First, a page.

Saying the Crazy Part Out Loud: Ukraine

The United States convened a meeting on Monday of the UN Security Council to discuss the potential invasion of Ukraine.  U.S. Ambassador to the United Nations, Linda Thomas-Greenfield and Vasily Nebenzya, Representative to the UN from the Russian Federation exchanged views.  The Chinese and the Russians tried to make the discussion private, but this move was opposed by the rest of the members.

With the support of only China, the Russians forced a vote at the beginning of the U.S.-called meeting on whether to hold the session behind closed doors. “What we urgently need now is quiet diplomacy, but not microphone diplomacy,” Chinese Ambassador Zhang Jun said.

But, microphone diplomacy was what we got.

The exchange between Thomas-Greenfield and Nebenzya was described by the New York Times as a “bitter diplomatic brawl.”  Nebenzia portrayed the Americans as the provocateurs.  “You are almost pulling for this,” he said, looking at Mrs. Thomas-Greenfield. “You want it to happen. You’re waiting for it to happen, as if you want to make your words become a reality.”

“Changing the situation, improving it can only be done through Kyiv implementing the already mentioned Minsk agreement that stipulates primarily direct dialogue with Donetsk and Luhansk. There is no other option. If our Western partners push Kyiv to sabotage the Minsk agreement, something that Ukrainian authorities are willing to use, then that might end in the absolute worst way for Ukraine,” he said.

As far as I can tell, only the Washington Post is reporting what I consider to be the most important of the statements Nebenzya made.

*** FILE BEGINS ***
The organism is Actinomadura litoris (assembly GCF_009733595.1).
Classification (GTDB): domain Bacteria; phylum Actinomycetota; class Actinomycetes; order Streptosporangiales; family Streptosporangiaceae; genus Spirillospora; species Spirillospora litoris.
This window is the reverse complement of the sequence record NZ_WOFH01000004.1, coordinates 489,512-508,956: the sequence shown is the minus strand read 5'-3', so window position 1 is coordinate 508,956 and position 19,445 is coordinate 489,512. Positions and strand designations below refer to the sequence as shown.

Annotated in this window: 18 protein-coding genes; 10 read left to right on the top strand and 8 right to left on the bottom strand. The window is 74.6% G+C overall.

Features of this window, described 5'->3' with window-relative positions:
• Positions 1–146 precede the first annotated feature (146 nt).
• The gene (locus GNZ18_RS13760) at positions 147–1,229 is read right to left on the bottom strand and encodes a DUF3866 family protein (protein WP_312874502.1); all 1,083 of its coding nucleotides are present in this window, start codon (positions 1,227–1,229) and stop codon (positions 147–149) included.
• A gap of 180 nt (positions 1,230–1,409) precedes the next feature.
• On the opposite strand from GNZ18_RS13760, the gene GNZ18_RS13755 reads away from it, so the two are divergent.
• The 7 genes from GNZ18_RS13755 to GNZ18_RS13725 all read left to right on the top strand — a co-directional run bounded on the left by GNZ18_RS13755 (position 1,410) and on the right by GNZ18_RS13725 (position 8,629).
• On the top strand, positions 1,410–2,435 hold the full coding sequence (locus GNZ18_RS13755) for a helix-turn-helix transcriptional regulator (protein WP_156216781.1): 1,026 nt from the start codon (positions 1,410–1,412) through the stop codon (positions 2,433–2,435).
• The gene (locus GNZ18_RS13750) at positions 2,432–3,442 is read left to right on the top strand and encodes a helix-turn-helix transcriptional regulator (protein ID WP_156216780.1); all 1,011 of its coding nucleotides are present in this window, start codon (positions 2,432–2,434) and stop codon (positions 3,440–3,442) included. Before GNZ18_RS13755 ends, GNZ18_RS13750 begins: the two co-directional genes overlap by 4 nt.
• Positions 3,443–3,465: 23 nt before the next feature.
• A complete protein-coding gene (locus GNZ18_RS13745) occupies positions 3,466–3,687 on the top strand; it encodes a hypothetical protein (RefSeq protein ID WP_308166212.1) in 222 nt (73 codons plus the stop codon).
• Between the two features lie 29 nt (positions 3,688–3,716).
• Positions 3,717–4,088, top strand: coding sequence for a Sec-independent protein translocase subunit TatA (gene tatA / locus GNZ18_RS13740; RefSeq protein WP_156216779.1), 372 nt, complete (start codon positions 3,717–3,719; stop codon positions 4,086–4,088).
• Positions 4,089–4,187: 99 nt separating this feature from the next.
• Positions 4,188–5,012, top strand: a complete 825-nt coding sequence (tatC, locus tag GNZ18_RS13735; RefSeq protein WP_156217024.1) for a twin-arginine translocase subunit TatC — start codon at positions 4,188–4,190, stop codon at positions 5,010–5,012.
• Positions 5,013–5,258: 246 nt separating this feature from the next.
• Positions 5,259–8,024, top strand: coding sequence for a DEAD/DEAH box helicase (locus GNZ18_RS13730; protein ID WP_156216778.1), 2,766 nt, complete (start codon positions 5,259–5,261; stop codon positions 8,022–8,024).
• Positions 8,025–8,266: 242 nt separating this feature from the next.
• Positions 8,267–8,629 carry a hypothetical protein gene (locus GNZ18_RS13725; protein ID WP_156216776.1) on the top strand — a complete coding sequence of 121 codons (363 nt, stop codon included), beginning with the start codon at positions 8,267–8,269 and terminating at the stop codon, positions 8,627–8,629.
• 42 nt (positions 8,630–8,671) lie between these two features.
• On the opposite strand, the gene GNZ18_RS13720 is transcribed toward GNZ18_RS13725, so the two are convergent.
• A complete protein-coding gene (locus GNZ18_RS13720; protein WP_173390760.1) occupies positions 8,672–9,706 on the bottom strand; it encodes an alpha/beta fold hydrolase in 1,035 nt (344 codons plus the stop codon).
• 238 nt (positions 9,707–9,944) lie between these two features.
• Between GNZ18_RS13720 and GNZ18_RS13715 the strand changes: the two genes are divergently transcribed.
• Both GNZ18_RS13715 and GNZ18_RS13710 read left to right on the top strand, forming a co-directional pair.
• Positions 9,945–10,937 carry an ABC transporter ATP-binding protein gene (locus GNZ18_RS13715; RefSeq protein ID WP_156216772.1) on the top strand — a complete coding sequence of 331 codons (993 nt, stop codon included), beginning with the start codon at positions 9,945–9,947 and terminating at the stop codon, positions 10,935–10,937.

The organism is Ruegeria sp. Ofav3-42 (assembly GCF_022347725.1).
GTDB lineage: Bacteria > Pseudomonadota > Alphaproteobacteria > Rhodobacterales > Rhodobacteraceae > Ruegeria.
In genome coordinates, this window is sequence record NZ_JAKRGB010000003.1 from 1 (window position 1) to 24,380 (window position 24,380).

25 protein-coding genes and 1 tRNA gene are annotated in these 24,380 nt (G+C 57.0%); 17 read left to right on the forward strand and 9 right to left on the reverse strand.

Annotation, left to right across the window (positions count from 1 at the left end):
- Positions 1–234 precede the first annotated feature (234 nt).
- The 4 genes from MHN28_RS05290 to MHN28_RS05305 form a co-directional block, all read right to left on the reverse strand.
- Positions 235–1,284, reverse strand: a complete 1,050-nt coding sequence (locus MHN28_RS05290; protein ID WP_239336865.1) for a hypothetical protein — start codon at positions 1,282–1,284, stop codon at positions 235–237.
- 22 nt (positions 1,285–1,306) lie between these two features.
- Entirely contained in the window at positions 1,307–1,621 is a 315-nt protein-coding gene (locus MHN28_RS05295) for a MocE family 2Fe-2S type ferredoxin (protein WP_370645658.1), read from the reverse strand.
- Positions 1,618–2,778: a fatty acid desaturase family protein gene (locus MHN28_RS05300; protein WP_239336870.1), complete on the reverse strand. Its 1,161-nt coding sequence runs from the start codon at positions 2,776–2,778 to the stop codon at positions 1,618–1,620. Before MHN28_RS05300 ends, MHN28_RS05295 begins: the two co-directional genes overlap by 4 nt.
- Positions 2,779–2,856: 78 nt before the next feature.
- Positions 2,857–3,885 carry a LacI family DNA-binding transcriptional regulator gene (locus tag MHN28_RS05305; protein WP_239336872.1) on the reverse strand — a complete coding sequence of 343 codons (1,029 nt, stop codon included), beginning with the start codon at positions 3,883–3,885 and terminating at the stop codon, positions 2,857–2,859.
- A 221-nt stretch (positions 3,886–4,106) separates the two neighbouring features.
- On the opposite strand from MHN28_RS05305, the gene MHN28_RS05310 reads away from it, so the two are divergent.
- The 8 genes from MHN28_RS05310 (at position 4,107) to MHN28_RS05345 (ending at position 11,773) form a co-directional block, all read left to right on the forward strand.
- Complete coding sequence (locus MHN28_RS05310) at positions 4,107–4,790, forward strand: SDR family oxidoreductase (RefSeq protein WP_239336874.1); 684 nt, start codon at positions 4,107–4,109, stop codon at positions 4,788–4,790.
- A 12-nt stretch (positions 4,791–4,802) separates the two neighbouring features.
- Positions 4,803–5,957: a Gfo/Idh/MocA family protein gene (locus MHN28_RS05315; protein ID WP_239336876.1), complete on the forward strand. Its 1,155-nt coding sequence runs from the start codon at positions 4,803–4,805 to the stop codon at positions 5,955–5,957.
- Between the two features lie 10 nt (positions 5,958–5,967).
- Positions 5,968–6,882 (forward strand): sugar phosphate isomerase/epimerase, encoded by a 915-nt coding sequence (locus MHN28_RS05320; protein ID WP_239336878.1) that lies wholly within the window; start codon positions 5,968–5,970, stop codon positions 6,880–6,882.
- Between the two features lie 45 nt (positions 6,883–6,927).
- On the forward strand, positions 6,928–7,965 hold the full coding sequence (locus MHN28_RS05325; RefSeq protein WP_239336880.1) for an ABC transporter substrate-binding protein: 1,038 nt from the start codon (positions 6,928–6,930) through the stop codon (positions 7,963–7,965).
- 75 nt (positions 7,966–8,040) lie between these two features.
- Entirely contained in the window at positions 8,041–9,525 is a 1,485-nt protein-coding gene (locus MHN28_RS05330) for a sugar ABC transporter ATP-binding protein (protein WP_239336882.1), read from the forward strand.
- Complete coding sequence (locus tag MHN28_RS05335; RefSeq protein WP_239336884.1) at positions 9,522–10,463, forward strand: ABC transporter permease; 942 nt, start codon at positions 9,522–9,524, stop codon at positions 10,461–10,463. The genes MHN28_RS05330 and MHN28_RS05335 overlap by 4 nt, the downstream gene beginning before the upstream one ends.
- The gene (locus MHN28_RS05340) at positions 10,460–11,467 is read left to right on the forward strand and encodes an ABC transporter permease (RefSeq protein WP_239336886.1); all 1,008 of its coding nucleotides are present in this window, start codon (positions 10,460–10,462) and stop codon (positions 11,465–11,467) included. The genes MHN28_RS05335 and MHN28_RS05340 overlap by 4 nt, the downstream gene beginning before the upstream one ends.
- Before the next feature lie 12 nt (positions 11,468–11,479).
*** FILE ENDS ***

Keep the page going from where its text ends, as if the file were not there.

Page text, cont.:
Nebenzya accused the West of bringing “pure Nazis” to power on Russia’s borders, and “making heroes out of those peoples who fought on the side of Hitler.” The U.S. aim, he said, is “to weaken Russia and create an arc of instability around it.”

The Nazi references were not just hyperbole.  They are part of a line of argument the Russian government has been pursuing since Ukrainian independence.  According to Russia, every person who supports Ukrainian independence is a Nazi.  This is the line they have been using to try to mobilize their population behind an invasion of Ukraine.

According to a book by Ukrainian specialist Taras Kuzio, for decades, Russia has been pushing a sentimental and warped narrative about the “Great Patriotic War” (WWII) and trying to convince the population that any moves toward independence from the Russian sphere of influence, or toward the West, is a betrayal and a sign of fascism. 

Putin is trying to convince the Russian people that what they will be fighting in Ukraine is Nazis, Nazi sympathizers, and fascists.  Ukraine is part of Russia and the people in the current Ukrainian government are traitors that must be defeated just as they were defeated in WWII.

Now, this is patent nonsense, crazy talk, but the important thing is that today, the crazy talk went from being something pumped out for internal consumption to declarations in front of the United Nations.  It’s saying the crazy part out loud.

I can’t help but think this is important.


One response to “Saying the Crazy Part Out Loud: Ukraine”

  1. Putin does the same thing as Trump, accuse others of what in fact he and his cronies are doing. Putin in reality is the fascist and has already taken power. While Putin distracted the Russian people with external bogeymen and threats he has turned Russian into his own personal fiefdom. Hail Tsar Putin!

    Liked by 1 person

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